Drone privacy concerns
\"Anyone can have a drone,\" said Adam Andrews, a drone owner who works with Aeroworks Productions. It's a concern many in the community have. What if a drone gets into the wrong hands?
Andrews said most people are using them for good. \"Right now a lot of people are using them for film making, taking stills and video, farming, search and rescue, it's just endless right now. \"
Drone owner Don Lien agrees. \"I was looking for a part time business, something I could do in my spare time, and it seemed like something I could do and I already had an aviation background,\" he said.
They both say that one of the biggest problems with drones today is misuse. \"A lot of people are getting these for Christmas, buying them on Amazon and they don't know the legal limitations. So we're trying to educate the public on safe uses of them,\" said Andrews.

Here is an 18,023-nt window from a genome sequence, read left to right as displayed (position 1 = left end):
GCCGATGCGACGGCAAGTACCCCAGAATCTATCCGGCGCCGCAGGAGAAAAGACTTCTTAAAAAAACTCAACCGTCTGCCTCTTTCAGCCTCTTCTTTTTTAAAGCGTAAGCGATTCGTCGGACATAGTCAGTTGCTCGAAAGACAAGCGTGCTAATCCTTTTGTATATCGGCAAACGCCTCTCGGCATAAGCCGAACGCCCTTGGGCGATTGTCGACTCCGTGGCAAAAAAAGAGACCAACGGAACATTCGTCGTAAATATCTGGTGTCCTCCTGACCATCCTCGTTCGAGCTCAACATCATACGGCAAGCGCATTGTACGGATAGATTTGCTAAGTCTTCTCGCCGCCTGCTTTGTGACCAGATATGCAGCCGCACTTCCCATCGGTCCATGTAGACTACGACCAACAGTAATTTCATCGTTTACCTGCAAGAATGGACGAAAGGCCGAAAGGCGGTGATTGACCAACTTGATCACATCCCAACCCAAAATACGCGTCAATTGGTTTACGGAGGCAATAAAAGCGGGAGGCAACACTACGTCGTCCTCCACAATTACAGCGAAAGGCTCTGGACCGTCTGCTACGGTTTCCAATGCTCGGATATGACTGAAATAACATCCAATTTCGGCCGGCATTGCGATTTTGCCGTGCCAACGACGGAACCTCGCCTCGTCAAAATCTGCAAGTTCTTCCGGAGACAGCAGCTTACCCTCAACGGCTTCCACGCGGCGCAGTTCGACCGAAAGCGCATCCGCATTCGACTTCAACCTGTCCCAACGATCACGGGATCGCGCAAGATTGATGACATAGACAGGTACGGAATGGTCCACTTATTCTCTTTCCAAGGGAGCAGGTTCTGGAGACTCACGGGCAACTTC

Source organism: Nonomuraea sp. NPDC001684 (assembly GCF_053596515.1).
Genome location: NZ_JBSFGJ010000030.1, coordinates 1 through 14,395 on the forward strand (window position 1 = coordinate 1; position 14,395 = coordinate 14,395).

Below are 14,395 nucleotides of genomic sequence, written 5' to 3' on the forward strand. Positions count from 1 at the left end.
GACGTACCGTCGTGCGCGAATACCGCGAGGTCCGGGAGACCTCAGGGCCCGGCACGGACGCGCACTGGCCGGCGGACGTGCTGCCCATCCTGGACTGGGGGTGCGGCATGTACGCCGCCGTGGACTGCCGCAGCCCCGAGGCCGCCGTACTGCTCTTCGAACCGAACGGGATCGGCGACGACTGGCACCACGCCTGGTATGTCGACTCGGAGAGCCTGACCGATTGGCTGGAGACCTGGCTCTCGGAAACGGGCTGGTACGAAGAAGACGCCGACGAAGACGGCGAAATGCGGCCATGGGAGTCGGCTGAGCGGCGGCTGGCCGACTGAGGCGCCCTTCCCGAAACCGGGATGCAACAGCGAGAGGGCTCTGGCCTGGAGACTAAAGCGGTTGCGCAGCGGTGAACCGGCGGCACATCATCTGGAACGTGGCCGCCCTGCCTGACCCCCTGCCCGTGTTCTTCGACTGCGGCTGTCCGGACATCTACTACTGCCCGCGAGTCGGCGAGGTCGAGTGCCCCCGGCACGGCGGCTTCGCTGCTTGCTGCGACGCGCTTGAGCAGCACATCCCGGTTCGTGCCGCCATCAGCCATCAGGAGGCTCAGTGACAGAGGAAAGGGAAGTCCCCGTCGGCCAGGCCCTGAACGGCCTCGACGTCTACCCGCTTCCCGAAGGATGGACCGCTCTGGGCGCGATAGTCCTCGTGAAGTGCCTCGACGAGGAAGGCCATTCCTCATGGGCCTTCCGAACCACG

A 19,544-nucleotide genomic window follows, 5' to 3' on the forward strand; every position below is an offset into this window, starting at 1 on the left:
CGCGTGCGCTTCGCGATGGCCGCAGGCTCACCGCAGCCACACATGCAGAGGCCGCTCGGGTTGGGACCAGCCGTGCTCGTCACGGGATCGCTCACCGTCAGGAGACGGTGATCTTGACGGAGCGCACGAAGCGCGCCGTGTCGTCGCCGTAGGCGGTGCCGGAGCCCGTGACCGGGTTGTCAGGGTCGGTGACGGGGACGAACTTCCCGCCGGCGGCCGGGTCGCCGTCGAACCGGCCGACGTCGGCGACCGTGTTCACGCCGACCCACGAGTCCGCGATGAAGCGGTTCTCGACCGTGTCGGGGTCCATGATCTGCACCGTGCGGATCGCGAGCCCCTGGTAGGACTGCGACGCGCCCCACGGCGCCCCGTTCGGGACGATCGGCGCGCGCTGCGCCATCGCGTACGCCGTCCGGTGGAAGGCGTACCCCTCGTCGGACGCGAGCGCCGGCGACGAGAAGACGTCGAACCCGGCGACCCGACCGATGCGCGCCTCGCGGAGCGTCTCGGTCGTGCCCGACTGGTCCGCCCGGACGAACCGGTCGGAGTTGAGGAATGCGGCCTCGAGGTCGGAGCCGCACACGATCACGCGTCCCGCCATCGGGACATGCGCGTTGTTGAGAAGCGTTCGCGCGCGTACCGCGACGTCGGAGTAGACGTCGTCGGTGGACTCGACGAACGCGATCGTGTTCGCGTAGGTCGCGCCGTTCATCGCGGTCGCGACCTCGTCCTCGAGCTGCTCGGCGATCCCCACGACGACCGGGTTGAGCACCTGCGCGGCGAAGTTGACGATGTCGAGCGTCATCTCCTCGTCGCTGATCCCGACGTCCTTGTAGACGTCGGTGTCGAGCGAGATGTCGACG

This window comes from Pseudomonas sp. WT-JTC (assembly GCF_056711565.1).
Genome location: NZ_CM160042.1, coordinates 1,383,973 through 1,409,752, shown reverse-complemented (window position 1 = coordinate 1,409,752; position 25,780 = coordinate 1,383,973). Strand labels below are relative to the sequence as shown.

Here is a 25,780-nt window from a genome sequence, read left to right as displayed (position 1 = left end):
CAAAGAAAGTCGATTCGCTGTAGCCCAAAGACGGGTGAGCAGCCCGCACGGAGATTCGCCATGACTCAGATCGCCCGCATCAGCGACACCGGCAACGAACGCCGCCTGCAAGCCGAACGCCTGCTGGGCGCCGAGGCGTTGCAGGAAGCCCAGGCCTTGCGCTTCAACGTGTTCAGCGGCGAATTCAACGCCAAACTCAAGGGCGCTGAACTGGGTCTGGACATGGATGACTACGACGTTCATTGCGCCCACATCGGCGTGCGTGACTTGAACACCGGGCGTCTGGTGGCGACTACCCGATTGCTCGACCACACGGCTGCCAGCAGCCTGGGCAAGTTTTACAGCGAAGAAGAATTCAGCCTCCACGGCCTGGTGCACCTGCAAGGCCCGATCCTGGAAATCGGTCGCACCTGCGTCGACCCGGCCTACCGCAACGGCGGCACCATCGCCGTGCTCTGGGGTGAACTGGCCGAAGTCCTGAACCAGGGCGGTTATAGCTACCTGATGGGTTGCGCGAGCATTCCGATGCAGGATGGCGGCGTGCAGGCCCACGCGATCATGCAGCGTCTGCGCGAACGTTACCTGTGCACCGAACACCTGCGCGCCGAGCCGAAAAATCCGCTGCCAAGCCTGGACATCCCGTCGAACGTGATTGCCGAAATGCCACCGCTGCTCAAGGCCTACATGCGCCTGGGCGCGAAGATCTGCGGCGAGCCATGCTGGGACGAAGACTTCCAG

Here's the three main Federal Aviation Administration regulations drone pilots must follow: don't fly above 400 feet, don't fly above a crowd unless they're aware of it, and don't fly within three miles of an airport. In Wisconsin, if there's an expectation of privacy it's also a no-go.
\"If someone has expectations of privacy in their backyard we don't want to be flying over their backyard, if they're laying out at the pool, that's obviously an invasion of privacy. A lot of people are concerned about privacy concerns, its a moot point in our community because they're very loud, they dont make good spy machines,\" said Andrews.
Lien said he also makes a point to follow the rules, \"And I'm always there with the property owner, you know the guy who hires me to take the pictures or video.\"
With more and more uses it's likely you'll see one in your future.